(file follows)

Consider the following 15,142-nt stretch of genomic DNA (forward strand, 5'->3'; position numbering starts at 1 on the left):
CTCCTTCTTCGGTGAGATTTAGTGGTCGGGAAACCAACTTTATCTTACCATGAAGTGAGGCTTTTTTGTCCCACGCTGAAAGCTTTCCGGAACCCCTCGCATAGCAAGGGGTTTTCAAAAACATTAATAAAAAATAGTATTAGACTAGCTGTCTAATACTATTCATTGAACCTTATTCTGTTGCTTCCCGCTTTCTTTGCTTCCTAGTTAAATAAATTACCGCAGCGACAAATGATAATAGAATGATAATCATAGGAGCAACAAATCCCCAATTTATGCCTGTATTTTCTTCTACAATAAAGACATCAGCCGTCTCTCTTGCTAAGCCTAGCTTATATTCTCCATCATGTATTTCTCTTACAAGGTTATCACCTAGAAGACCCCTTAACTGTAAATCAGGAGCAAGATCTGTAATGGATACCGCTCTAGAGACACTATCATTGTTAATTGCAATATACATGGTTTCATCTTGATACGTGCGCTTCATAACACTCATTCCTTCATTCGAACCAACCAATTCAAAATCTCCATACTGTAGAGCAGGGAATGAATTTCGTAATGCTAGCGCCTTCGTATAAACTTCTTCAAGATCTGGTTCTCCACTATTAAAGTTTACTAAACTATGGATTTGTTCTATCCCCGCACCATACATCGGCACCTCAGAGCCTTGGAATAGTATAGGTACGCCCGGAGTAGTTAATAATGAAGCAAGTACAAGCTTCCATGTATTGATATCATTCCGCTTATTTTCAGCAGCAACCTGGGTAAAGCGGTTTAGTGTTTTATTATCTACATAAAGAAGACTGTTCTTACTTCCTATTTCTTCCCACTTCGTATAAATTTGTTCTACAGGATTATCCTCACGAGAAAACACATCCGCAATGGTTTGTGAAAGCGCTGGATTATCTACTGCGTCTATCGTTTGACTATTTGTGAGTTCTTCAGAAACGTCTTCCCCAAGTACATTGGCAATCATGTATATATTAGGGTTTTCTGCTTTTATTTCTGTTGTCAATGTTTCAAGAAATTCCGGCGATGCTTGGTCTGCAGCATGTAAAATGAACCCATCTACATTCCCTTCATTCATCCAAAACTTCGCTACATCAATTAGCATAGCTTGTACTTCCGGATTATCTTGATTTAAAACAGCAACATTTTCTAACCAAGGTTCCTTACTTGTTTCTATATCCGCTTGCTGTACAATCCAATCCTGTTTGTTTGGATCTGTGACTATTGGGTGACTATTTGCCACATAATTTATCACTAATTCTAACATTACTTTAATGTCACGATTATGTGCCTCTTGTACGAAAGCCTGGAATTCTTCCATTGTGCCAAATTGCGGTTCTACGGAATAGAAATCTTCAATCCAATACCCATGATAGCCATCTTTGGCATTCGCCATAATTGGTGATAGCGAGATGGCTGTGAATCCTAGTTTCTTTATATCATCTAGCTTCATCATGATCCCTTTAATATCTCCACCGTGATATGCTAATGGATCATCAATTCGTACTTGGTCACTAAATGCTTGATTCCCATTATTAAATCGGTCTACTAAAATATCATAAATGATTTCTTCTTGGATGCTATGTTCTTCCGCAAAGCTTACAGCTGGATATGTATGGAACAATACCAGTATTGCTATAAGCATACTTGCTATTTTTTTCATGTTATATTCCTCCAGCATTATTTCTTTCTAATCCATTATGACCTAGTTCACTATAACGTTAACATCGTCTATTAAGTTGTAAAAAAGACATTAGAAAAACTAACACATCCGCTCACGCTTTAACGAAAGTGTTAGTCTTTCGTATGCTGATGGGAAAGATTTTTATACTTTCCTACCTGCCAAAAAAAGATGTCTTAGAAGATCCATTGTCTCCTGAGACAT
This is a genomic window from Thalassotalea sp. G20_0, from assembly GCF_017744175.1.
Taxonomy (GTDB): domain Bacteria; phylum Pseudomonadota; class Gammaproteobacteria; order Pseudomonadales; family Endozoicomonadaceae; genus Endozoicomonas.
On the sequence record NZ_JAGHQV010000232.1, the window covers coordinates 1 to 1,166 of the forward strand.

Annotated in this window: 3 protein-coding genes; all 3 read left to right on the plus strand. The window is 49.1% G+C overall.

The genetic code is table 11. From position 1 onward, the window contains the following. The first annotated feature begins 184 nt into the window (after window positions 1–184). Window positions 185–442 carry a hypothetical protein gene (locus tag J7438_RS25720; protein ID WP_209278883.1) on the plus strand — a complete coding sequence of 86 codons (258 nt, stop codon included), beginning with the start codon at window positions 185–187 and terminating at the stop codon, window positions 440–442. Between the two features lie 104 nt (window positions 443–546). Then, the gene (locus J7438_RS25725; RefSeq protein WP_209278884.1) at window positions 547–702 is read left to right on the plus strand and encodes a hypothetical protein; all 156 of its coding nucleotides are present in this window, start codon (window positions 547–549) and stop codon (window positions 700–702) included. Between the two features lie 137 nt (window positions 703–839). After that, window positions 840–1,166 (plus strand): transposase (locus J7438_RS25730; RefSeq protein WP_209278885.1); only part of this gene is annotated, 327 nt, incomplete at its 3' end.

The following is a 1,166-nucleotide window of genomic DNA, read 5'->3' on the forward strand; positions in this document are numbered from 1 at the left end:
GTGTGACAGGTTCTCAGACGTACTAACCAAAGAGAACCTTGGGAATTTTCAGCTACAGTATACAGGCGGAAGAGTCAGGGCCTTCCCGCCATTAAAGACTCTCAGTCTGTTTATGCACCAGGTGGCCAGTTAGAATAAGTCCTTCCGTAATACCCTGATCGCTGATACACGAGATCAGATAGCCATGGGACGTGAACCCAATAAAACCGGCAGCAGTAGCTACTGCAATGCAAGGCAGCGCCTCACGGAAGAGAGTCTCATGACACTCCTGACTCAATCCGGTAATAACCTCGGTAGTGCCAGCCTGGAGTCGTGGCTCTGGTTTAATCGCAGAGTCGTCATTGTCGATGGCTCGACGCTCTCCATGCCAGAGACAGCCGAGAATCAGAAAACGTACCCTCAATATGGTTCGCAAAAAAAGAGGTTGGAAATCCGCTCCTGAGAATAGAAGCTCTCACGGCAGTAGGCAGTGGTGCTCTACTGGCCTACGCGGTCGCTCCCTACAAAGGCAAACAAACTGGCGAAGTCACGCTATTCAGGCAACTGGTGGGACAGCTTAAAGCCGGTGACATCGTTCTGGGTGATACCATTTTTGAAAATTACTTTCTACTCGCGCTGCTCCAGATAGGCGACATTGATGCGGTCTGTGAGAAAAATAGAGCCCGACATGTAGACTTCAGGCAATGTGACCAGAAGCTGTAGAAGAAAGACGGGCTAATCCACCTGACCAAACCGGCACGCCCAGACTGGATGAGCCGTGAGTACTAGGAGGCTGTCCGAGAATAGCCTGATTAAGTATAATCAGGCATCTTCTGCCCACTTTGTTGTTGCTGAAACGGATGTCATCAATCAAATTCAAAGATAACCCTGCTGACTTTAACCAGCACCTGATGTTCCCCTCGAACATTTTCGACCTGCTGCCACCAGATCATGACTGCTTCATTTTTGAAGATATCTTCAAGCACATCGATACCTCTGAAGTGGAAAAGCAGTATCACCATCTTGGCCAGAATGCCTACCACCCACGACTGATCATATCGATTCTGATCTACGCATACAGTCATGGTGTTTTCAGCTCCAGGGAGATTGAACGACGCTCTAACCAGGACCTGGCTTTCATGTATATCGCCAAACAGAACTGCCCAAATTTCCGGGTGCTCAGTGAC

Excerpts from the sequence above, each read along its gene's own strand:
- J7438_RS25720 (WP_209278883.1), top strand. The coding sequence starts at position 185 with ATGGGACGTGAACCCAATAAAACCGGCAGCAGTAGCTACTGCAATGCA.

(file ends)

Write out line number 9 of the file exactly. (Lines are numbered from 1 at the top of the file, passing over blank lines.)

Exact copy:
GTGTGACAGGTTCTCAGACGTACTAACCAAAGAGAACCTTGGGAATTTTCAGCTACAGTATACAGGCGGAAGAGTCAGGGCCTTCCCGCCATTAAAGACTCTCAGTCTGTTTATGCACCAGGTGGCCAGTTAGAATAAGTCCTTCCGTAATACCCTGATCGCTGATACACGAGATCAGATAGCCATGGGACGTGAACCCAATAAAACCGGCAGCAGTAGCTACTGCAATGCAAGGCAGCGCCTCACGGAAGAGAGTCTCATGACACTCCTGACTCAATCCGGTAATAACCTCGGTAGTGCCAGCCTGGAGTCGTGGCTCTGGTTTAATCGCAGAGTCGTCATTGTCGATGGCTCGACGCTCTCCATGCCAGAGACAGCCGAGAATCAGAAAACGTACCCTCAATATGGTTCGCAAAAAAAGAGGTTGGAAATCCGCTCCTGAGAATAGAAGCTCTCACGGCAGTAGGCAGTGGTGCTCTACTGGCCTACGCGGTCGCTCCCTACAAAGGCAAACAAACTGGCGAAGTCACGCTATTCAGGCAACTGGTGGGACAGCTTAAAGCCGGTGACATCGTTCTGGGTGATACCATTTTTGAAAATTACTTTCTACTCGCGCTGCTCCAGATAGGCGACATTGATGCGGTCTGTGAGAAAAATAGAGCCCGACATGTAGACTTCAGGCAATGTGACCAGAAGCTGTAGAAGAAAGACGGGCTAATCCACCTGACCAAACCGGCACGCCCAGACTGGATGAGCCGTGAGTACTAGGAGGCTGTCCGAGAATAGCCTGATTAAGTATAATCAGGCATCTTCTGCCCACTTTGTTGTTGCTGAAACGGATGTCATCAATCAAATTCAAAGATAACCCTGCTGACTTTAACCAGCACCTGATGTTCCCCTCGAACATTTTCGACCTGCTGCCACCAGATCATGACTGCTTCATTTTTGAAGATATCTTCAAGCACATCGATACCTCTGAAGTGGAAAAGCAGTATCACCATCTTGGCCAGAATGCCTACCACCCACGACTGATCATATCGATTCTGATCTACGCATACAGTCATGGTGTTTTCAGCTCCAGGGAGATTGAACGACGCTCTAACCAGGACCTGGCTTTCATGTATATCGCCAAACAGAACTGCCCAAATTTCCGGGTGCTCAGTGAC